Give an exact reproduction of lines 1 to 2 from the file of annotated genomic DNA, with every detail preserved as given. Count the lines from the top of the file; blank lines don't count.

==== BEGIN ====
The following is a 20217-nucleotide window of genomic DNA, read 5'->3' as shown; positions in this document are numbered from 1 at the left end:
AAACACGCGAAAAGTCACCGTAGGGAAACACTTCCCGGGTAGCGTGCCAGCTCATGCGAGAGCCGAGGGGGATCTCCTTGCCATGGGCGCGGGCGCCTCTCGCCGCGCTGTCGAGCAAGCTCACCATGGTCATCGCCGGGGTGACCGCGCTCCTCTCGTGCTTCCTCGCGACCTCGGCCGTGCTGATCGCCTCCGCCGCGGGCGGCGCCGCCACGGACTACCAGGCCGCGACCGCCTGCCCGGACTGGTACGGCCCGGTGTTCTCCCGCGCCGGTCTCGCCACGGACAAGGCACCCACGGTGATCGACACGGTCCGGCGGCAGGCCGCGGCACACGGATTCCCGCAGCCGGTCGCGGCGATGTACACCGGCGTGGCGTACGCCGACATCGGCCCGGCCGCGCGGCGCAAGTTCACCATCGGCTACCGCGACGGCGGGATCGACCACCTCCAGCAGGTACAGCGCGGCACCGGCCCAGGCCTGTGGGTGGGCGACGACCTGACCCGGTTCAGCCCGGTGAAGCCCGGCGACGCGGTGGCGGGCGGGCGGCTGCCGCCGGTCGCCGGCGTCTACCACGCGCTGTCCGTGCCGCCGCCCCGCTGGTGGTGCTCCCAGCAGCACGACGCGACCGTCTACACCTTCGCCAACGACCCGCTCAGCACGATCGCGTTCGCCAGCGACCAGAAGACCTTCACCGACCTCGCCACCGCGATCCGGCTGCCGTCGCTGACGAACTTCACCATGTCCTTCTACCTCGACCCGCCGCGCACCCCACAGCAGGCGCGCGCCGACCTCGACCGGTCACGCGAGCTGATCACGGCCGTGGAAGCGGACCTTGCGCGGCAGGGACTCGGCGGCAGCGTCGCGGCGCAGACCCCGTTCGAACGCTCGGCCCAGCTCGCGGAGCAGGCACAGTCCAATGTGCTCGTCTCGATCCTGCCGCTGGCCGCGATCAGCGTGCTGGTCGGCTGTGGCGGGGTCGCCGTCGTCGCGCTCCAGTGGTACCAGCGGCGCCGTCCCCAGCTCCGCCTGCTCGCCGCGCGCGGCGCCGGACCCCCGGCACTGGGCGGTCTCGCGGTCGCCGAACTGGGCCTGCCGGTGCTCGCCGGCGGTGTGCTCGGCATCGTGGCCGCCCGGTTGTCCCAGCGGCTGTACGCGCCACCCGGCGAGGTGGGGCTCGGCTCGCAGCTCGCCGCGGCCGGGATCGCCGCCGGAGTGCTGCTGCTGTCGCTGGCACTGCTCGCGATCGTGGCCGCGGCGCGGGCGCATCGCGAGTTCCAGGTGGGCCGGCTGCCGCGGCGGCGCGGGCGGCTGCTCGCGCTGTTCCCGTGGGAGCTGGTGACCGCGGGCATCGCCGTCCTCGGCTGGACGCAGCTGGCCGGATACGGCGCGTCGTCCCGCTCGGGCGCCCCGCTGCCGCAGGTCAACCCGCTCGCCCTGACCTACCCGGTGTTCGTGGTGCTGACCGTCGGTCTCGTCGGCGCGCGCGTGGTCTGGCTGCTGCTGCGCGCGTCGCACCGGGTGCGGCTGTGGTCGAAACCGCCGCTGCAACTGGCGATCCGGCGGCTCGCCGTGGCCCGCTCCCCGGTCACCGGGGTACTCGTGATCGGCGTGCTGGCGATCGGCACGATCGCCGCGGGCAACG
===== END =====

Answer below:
The following is a 20217-nucleotide window of genomic DNA, read 5'->3' as shown; positions in this document are numbered from 1 at the left end:
AAACACGCGAAAAGTCACCGTAGGGAAACACTTCCCGGGTAGCGTGCCAGCTCATGCGAGAGCCGAGGGGGATCTCCTTGCCATGGGCGCGGGCGCCTCTCGCCGCGCTGTCGAGCAAGCTCACCATGGTCATCGCCGGGGTGACCGCGCTCCTCTCGTGCTTCCTCGCGACCTCGGCCGTGCTGATCGCCTCCGCCGCGGGCGGCGCCGCCACGGACTACCAGGCCGCGACCGCCTGCCCGGACTGGTACGGCCCGGTGTTCTCCCGCGCCGGTCTCGCCACGGACAAGGCACCCACGGTGATCGACACGGTCCGGCGGCAGGCCGCGGCACACGGATTCCCGCAGCCGGTCGCGGCGATGTACACCGGCGTGGCGTACGCCGACATCGGCCCGGCCGCGCGGCGCAAGTTCACCATCGGCTACCGCGACGGCGGGATCGACCACCTCCAGCAGGTACAGCGCGGCACCGGCCCAGGCCTGTGGGTGGGCGACGACCTGACCCGGTTCAGCCCGGTGAAGCCCGGCGACGCGGTGGCGGGCGGGCGGCTGCCGCCGGTCGCCGGCGTCTACCACGCGCTGTCCGTGCCGCCGCCCCGCTGGTGGTGCTCCCAGCAGCACGACGCGACCGTCTACACCTTCGCCAACGACCCGCTCAGCACGATCGCGTTCGCCAGCGACCAGAAGACCTTCACCGACCTCGCCACCGCGATCCGGCTGCCGTCGCTGACGAACTTCACCATGTCCTTCTACCTCGACCCGCCGCGCACCCCACAGCAGGCGCGCGCCGACCTCGACCGGTCACGCGAGCTGATCACGGCCGTGGAAGCGGACCTTGCGCGGCAGGGACTCGGCGGCAGCGTCGCGGCGCAGACCCCGTTCGAACGCTCGGCCCAGCTCGCGGAGCAGGCACAGTCCAATGTGCTCGTCTCGATCCTGCCGCTGGCCGCGATCAGCGTGCTGGTCGGCTGTGGCGGGGTCGCCGTCGTCGCGCTCCAGTGGTACCAGCGGCGCCGTCCCCAGCTCCGCCTGCTCGCCGCGCGCGGCGCCGGACCCCCGGCACTGGGCGGTCTCGCGGTCGCCGAACTGGGCCTGCCGGTGCTCGCCGGCGGTGTGCTCGGCATCGTGGCCGCCCGGTTGTCCCAGCGGCTGTACGCGCCACCCGGCGAGGTGGGGCTCGGCTCGCAGCTCGCCGCGGCCGGGATCGCCGCCGGAGTGCTGCTGCTGTCGCTGGCACTGCTCGCGATCGTGGCCGCGGCGCGGGCGCATCGCGAGTTCCAGGTGGGCCGGCTGCCGCGGCGGCGCGGGCGGCTGCTCGCGCTGTTCCCGTGGGAGCTGGTGACCGCGGGCATCGCCGTCCTCGGCTGGACGCAGCTGGCCGGATACGGCGCGTCGTCCCGCTCGGGCGCCCCGCTGCCGCAGGTCAACCCGCTCGCCCTGACCTACCCGGTGTTCGTGGTGCTGACCGTCGGTCTCGTCGGCGCGCGCGTGGTCTGGCTGCTGCTGCGCGCGTCGCACCGGGTGCGGCTGTGGTCGAAACCGCCGCTGCAACTGGCGATCCGGCGGCTCGCCGTGGCCCGCTCCCCGGTCACCGGGGTACTCGTGATCGGCGTGCTGGCGATCGGCACGATCGCCGCGGGCAACG